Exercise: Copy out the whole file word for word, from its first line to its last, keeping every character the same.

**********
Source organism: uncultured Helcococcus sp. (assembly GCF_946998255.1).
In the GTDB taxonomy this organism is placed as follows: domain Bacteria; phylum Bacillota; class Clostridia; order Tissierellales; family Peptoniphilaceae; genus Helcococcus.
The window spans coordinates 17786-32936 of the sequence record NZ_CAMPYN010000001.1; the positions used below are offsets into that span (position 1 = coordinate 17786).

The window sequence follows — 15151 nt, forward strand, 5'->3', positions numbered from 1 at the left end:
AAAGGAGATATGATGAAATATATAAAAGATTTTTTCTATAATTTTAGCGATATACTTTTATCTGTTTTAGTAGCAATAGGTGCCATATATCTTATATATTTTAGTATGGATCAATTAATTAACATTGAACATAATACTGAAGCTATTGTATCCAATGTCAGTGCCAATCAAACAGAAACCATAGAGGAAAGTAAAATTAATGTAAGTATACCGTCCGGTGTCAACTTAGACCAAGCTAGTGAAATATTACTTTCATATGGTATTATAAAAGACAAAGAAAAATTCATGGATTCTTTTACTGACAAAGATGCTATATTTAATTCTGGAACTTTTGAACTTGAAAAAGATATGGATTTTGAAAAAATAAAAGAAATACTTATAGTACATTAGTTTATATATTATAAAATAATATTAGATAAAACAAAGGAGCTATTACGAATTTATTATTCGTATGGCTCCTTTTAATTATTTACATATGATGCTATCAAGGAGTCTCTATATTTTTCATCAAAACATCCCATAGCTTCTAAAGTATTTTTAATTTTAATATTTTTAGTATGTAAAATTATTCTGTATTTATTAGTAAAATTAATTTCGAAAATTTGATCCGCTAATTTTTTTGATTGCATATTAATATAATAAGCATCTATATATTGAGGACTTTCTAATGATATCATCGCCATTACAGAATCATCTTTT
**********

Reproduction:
Source organism: uncultured Helcococcus sp. (assembly GCF_946998255.1).
In the GTDB taxonomy this organism is placed as follows: domain Bacteria; phylum Bacillota; class Clostridia; order Tissierellales; family Peptoniphilaceae; genus Helcococcus.
The window spans coordinates 17786-32936 of the sequence record NZ_CAMPYN010000001.1; the positions used below are offsets into that span (position 1 = coordinate 17786).

The window sequence follows — 15151 nt, forward strand, 5'->3', positions numbered from 1 at the left end:
AAAGGAGATATGATGAAATATATAAAAGATTTTTTCTATAATTTTAGCGATATACTTTTATCTGTTTTAGTAGCAATAGGTGCCATATATCTTATATATTTTAGTATGGATCAATTAATTAACATTGAACATAATACTGAAGCTATTGTATCCAATGTCAGTGCCAATCAAACAGAAACCATAGAGGAAAGTAAAATTAATGTAAGTATACCGTCCGGTGTCAACTTAGACCAAGCTAGTGAAATATTACTTTCATATGGTATTATAAAAGACAAAGAAAAATTCATGGATTCTTTTACTGACAAAGATGCTATATTTAATTCTGGAACTTTTGAACTTGAAAAAGATATGGATTTTGAAAAAATAAAAGAAATACTTATAGTACATTAGTTTATATATTATAAAATAATATTAGATAAAACAAAGGAGCTATTACGAATTTATTATTCGTATGGCTCCTTTTAATTATTTACATATGATGCTATCAAGGAGTCTCTATATTTTTCATCAAAACATCCCATAGCTTCTAAAGTATTTTTAATTTTAATATTTTTAGTATGTAAAATTATTCTGTATTTATTAGTAAAATTAATTTCGAAAATTTGATCCGCTAATTTTTTTGATTGCATATTAATATAATAAGCATCTATATATTGAGGACTTTCTAATGATATCATCGCCATTACAGAATCATCTTTT